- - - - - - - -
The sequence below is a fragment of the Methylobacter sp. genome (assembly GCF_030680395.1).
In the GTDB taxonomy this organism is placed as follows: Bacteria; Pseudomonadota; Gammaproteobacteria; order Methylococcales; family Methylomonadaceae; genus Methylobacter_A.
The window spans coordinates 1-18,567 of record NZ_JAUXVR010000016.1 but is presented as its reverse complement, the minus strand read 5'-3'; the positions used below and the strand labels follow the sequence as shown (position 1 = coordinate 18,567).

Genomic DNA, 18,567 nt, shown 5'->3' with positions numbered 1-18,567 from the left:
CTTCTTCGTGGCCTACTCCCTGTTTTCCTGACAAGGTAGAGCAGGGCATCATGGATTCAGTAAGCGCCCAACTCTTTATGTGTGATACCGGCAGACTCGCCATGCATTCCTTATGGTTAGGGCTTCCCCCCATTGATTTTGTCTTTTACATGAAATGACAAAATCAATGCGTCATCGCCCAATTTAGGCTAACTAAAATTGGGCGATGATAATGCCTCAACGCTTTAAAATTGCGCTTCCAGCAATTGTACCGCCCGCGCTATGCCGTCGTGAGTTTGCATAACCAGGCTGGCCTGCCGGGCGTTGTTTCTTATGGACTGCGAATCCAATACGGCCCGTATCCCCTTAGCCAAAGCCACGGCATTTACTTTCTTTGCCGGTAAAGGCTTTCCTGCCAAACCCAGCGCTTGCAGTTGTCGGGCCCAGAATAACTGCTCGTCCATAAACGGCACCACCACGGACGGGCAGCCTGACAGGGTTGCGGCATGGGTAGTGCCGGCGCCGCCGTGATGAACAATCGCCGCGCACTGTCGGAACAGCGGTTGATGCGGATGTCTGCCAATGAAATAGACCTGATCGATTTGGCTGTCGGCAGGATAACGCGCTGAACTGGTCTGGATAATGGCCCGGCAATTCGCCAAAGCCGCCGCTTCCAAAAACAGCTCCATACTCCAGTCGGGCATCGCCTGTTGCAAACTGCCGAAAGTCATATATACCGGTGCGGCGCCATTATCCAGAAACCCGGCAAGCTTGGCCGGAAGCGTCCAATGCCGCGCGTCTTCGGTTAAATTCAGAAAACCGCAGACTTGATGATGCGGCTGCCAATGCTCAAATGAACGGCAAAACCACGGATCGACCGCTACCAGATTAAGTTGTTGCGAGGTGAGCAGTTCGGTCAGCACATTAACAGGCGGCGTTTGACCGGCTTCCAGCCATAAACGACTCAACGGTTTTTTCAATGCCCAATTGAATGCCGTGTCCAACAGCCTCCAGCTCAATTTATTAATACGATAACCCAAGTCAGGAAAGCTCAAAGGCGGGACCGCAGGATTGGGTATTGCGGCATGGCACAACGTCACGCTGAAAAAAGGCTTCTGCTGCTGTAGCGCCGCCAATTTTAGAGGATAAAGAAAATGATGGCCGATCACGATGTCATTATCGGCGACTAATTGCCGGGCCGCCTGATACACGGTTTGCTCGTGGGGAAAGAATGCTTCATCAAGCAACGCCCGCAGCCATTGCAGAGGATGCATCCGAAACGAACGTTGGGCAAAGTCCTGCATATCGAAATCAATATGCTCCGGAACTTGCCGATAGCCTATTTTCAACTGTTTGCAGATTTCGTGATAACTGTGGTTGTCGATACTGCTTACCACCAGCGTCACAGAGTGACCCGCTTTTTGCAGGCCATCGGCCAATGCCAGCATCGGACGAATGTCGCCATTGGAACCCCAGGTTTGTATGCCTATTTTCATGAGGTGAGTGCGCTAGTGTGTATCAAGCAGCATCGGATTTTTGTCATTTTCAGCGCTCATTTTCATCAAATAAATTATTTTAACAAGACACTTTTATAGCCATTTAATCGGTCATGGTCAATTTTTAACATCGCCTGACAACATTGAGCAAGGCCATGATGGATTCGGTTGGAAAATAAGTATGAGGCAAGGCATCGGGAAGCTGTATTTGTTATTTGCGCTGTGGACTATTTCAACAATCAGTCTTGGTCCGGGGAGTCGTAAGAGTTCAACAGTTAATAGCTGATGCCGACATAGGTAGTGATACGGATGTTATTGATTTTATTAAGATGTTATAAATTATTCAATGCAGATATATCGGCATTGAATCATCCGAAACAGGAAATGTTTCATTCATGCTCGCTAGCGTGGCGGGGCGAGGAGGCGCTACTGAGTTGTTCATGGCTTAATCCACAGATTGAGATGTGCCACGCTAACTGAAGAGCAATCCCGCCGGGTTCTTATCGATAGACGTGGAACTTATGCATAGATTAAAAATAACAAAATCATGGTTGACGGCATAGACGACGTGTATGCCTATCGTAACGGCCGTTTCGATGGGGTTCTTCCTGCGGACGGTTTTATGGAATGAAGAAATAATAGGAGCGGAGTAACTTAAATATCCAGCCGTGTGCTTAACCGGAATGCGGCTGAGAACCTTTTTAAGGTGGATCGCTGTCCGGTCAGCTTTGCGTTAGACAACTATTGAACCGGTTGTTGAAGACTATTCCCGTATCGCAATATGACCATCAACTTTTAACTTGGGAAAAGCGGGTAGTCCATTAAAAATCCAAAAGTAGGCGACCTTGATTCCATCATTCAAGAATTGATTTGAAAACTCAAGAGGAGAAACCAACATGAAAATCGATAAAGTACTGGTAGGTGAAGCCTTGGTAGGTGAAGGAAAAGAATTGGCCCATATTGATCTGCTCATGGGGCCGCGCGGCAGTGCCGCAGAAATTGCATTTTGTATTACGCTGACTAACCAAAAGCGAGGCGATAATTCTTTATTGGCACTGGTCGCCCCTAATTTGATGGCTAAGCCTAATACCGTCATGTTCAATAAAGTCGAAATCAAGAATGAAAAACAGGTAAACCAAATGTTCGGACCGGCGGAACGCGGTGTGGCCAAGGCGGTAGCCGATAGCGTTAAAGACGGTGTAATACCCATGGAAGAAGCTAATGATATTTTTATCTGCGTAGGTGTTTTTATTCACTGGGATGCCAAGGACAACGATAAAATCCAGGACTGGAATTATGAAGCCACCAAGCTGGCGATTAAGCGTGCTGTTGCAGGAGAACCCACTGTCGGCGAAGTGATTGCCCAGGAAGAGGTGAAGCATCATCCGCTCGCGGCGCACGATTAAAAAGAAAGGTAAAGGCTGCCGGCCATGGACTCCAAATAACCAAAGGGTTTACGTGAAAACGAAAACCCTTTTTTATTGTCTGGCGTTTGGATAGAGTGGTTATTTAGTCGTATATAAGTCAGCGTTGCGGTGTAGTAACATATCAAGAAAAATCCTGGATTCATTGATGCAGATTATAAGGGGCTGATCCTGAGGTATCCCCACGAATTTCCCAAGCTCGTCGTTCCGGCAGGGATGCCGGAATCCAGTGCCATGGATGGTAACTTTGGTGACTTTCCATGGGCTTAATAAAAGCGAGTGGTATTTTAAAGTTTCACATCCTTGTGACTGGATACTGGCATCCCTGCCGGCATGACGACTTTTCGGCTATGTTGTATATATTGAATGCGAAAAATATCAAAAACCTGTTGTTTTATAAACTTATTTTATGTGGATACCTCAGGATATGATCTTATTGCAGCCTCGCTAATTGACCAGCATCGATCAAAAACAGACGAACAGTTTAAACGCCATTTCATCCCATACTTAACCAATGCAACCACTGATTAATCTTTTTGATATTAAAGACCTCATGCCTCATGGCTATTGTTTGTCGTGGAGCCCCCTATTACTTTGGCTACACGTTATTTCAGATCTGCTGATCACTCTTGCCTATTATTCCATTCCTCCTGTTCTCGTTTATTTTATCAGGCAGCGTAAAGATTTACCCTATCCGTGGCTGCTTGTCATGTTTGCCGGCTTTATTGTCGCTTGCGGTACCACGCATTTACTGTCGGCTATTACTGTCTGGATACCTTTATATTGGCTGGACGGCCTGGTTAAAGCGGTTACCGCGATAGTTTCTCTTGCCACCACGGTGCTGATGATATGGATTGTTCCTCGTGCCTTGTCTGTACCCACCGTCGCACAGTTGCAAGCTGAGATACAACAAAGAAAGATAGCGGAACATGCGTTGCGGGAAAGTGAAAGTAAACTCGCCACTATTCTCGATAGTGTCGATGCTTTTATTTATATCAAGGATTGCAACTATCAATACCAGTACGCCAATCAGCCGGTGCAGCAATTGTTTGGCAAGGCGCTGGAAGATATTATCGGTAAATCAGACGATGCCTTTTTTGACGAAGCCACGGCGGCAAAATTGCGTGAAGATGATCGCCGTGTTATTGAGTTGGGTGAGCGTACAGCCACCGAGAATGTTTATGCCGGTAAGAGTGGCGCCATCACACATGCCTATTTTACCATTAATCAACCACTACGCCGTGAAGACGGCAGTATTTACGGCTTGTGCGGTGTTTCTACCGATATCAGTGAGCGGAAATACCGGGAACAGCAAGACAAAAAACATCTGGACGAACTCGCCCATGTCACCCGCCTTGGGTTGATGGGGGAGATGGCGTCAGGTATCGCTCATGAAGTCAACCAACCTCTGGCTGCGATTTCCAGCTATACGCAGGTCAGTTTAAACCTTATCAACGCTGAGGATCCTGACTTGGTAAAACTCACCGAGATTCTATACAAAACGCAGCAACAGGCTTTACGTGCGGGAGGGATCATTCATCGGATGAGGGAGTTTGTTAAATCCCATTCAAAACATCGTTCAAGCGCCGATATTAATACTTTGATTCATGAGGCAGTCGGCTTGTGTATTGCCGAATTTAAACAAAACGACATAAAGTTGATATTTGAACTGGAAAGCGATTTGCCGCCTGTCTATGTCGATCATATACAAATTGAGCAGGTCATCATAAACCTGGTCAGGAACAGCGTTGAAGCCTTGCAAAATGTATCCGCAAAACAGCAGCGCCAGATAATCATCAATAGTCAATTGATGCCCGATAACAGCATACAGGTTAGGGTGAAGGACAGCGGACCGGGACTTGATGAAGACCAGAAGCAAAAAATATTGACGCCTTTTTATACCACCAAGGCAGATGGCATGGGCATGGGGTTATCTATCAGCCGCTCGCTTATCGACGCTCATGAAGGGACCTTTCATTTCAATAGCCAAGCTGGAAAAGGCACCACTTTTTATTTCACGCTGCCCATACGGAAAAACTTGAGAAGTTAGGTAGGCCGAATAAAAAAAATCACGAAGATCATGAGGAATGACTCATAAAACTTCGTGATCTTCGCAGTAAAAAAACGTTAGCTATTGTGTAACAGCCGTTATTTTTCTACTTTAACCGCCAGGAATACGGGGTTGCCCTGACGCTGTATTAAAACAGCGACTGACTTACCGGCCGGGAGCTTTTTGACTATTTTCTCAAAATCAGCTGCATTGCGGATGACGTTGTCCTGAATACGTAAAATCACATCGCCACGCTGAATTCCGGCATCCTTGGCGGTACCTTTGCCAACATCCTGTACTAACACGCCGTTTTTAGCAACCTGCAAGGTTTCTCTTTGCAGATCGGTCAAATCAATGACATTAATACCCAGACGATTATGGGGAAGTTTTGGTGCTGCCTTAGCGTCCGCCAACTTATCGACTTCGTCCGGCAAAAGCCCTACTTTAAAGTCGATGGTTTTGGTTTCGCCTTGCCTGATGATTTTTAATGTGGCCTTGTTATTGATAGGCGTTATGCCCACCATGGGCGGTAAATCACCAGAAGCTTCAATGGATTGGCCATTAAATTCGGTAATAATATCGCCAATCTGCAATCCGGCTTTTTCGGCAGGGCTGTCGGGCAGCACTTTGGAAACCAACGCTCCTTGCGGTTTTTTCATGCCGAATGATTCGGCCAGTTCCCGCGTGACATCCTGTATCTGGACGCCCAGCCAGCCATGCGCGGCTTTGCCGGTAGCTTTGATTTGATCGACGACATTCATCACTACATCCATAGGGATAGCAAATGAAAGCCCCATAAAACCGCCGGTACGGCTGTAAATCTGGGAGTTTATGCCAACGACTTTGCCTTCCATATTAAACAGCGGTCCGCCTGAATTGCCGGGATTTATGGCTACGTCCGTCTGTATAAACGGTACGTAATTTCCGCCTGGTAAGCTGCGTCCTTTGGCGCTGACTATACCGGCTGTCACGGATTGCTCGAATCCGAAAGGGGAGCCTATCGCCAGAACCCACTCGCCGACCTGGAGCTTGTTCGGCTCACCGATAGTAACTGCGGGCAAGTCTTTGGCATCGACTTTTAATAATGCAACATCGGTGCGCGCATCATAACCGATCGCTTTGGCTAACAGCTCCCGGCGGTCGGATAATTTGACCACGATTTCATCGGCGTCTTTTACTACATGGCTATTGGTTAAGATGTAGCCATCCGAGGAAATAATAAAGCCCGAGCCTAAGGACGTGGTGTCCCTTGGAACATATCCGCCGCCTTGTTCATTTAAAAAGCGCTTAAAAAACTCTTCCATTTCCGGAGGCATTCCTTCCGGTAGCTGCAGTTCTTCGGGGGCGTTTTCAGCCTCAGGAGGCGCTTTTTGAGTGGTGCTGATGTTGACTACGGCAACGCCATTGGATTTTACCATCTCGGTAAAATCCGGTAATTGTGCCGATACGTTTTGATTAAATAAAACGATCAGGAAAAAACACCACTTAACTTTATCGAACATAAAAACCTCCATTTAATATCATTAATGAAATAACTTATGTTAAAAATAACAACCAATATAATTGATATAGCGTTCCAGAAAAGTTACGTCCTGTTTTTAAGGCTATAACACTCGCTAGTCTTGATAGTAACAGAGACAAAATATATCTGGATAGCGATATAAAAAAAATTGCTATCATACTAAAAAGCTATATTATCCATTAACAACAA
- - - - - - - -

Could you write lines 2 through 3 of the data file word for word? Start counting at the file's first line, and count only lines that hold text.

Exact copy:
In the GTDB taxonomy this organism is placed as follows: Bacteria; Pseudomonadota; Gammaproteobacteria; order Methylococcales; family Methylomonadaceae; genus Methylobacter_A.
The window spans coordinates 1-18,567 of record NZ_JAUXVR010000016.1 but is presented as its reverse complement, the minus strand read 5'-3'; the positions used below and the strand labels follow the sequence as shown (position 1 = coordinate 18,567).